UK Politics

'Don't bag up dog poo in countryside', MP urges owners

Anne Main with her dog Sam Image copyright Anne Main
Image caption Anne Main with her dog Sam

Dog walkers are being urged not to bag up their pet's poo in the countryside - but to use a stick and flick it into the undergrowth instead.

Conservative MP Anne Main advocated the method during a Westminster debate as a way of reducing the number of plastic bags blighting the countryside.

Mrs Main says better signage is needed at the entrance of parks and open spaces so dog owners know what to do.

She said the practice of hanging poo-filled bags from trees was "rampant".

BBC research found that local authorities in England and Wales received some 73,824 complaints about dog fouling in 2014-15. Various initiatives have been tried to tackle the problem in urban areas.

Mrs Main, MP for St Albans and the owner of a three-year old lakeland jack russell terrier called Sam, says the menace of poo-filled bags in the countryside "is a massive problem" that is polluting the environment.

"Like many people, I like to walk my dog out in the countryside, parks and in woodland, but over the last few years I've noticed an increasing number of dog poo bags hanging off bushes, trees and railings - and it's disgusting," she said.

"People think it's the right thing to do to pick it up, but when they find there aren't any bins, they jettison the poo-bag into the undergrowth or lob it over a garden fence where animals can eat them, children pick them up or cyclists ride into them."

Mrs Main, who raised the issue during a Westminster Hall debate on Tuesday, says many dog walkers start off with the best intentions, by leaving a bag in a tree on a track to pick up on the way home - but then forget to collect it.

"We have to work with human nature," she said. "People are not going to carry a dollop of dog poo on a three hour walk - and you are not going to find a bin in Ashdown Forest.

'Poo strategy'

She hopes ministers will press for better signage at the entrance to forest areas and parks with advice on dog poo disposal.

She also thinks the Forestry Commission-backed campaign for dog walkers to use a "stick and flick" the mess off the pathway and into the undergrowth, or cover it with leaves, is a more effective way of removing the mess.

Keep Britain Tidy estimates there are more than eight million dogs in the UK producing more than 1,000 tonnes of mess every day.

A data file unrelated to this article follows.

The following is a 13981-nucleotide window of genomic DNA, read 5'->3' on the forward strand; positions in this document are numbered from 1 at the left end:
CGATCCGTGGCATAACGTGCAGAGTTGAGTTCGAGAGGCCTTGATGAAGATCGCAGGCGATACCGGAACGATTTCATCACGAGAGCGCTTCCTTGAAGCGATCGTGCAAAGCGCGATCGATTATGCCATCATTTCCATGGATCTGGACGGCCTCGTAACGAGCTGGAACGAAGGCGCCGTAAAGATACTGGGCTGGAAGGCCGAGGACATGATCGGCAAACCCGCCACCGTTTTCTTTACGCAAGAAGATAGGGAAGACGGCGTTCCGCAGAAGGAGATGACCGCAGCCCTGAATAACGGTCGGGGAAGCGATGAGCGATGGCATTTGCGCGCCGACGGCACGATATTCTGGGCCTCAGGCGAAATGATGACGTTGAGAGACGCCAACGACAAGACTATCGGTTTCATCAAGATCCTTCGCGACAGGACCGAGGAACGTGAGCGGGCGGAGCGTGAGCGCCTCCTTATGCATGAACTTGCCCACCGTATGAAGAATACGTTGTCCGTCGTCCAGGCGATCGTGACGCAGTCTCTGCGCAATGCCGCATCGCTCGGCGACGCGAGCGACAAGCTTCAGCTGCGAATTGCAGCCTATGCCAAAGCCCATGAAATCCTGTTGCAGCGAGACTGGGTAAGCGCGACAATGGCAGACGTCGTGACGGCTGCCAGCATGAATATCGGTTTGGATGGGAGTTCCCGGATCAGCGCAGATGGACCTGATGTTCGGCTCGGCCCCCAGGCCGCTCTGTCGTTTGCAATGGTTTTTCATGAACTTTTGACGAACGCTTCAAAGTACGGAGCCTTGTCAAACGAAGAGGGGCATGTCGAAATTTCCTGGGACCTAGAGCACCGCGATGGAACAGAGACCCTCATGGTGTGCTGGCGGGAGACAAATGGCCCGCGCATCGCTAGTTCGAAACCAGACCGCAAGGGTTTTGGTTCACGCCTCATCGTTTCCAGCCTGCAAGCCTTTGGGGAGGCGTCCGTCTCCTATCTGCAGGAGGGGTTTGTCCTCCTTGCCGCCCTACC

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Media captionTory MP: Government needs 'pragmatic poo strategy'

Speaking during Tuesday's debate, Ms Main called for a "pragmatic poo strategy", suggesting the amount of dog excrement produced every year was equivalent to the weight of the Empire State Building in New York and five times that of St Paul's Cathedral.

She acknowledged the situation was different in Scotland - where there are separate penalties for failing to clear up dog mess - but said consideration should be given to revising the Scottish Outdoor Access Code to give added protection to farm and wild animals.

Responding for the government, Communities minister Marcus Jones said the majority of dog owners were very careful and cleared up after their pets but a "small minority" were either irresponsible or ignorant about the risks of failing to do so.

"We should be absolutely clear," he said. "This is disgusting, anti-social and dangerous to human health and other animals. We should at every turn encourage people to act responsibly, pick up after them and if there is no bin take it home."

He said different approaches are being tried out in other areas, including the launch of poo bag dispensers in Aberdeen - and a £100 fine for dog walkers failing to carry poo bags in Stoke.

While there has been a reduction in dog fouling in recent years, a recent survey of more than 10,000 sites found dog mess left in 7% of places.

Anyone who fails to clear up after their dog can be issued with a fixed penalty notice. If the case goes to court, this could cost the owner or person in charge of the animal up to £1,000.

The Dogs Trust advises dog owners to use public litter bins to dispose of dog mess when there are no specific dog waste bins available.

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